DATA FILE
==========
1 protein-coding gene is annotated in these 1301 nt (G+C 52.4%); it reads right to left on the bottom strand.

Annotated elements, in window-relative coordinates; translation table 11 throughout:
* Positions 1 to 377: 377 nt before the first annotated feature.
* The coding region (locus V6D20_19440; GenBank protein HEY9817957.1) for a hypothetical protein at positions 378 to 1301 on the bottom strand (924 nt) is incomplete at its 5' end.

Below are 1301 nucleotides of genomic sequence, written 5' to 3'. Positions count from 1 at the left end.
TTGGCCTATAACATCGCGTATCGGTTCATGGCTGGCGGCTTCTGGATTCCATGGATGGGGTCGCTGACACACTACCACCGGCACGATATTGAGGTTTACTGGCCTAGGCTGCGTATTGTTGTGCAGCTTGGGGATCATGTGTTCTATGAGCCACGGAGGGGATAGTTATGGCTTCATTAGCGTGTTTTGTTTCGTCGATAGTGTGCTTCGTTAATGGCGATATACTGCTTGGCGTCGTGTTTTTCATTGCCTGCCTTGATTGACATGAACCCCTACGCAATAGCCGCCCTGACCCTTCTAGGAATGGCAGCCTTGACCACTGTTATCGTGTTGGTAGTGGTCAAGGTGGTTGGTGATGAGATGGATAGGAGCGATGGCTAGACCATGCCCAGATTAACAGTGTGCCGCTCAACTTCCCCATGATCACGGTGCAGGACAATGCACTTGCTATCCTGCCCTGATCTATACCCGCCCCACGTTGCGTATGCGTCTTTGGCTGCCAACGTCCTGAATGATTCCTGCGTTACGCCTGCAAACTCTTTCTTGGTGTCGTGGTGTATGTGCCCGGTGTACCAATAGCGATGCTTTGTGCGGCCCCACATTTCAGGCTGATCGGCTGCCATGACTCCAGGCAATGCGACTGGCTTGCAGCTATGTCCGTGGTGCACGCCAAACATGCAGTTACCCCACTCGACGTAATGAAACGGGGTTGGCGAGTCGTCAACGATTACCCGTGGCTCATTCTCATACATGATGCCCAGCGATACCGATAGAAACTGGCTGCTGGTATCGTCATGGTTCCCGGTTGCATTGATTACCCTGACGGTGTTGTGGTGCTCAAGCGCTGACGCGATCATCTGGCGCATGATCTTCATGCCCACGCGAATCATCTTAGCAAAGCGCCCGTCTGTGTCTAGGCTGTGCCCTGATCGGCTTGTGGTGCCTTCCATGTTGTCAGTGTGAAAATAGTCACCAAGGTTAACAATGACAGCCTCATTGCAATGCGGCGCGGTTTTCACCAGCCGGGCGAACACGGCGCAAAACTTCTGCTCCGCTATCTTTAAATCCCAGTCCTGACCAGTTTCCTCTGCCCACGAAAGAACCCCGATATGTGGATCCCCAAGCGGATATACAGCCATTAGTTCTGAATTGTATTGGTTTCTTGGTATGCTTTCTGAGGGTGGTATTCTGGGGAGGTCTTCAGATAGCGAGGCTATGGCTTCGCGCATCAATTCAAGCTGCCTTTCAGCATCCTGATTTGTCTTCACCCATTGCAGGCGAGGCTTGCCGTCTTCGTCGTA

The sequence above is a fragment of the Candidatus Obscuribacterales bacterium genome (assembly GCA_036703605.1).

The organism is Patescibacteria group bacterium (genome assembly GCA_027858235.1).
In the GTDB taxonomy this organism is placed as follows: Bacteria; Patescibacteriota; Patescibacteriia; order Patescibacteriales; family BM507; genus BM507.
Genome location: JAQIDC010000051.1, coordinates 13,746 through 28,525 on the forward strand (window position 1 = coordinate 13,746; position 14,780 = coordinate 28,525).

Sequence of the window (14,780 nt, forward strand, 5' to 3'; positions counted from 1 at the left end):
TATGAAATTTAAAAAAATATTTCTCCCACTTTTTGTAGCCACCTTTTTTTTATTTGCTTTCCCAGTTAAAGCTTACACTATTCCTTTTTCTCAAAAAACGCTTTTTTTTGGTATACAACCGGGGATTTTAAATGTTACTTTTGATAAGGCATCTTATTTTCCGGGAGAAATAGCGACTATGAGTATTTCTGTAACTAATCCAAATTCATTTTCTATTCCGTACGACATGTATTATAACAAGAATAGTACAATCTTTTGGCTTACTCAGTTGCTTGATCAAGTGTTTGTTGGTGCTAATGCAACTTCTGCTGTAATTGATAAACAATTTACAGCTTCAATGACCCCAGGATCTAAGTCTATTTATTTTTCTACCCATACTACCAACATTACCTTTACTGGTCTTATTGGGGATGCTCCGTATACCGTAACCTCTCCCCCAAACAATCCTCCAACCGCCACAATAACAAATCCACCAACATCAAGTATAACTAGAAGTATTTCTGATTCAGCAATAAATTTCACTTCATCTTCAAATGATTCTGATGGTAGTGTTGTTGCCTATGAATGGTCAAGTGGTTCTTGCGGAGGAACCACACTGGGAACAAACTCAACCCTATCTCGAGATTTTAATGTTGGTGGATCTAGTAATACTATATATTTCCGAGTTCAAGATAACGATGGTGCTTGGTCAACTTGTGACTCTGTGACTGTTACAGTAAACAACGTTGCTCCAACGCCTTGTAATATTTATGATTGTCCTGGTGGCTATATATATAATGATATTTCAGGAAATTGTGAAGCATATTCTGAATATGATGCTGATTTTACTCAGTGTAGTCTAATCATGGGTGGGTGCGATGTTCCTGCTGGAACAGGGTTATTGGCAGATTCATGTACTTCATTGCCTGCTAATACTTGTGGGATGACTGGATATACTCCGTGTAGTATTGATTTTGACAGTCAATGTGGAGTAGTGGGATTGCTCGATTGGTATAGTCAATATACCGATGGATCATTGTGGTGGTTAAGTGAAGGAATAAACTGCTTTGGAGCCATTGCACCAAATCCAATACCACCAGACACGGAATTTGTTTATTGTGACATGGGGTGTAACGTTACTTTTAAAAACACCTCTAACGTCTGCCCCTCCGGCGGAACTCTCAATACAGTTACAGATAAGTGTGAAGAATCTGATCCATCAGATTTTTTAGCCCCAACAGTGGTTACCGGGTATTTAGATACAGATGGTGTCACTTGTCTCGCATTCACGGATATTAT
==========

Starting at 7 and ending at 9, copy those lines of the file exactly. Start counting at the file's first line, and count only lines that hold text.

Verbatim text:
The sequence above is a fragment of the Candidatus Obscuribacterales bacterium genome (assembly GCA_036703605.1).

The organism is Patescibacteria group bacterium (genome assembly GCA_027858235.1).
In the GTDB taxonomy this organism is placed as follows: Bacteria; Patescibacteriota; Patescibacteriia; order Patescibacteriales; family BM507; genus BM507.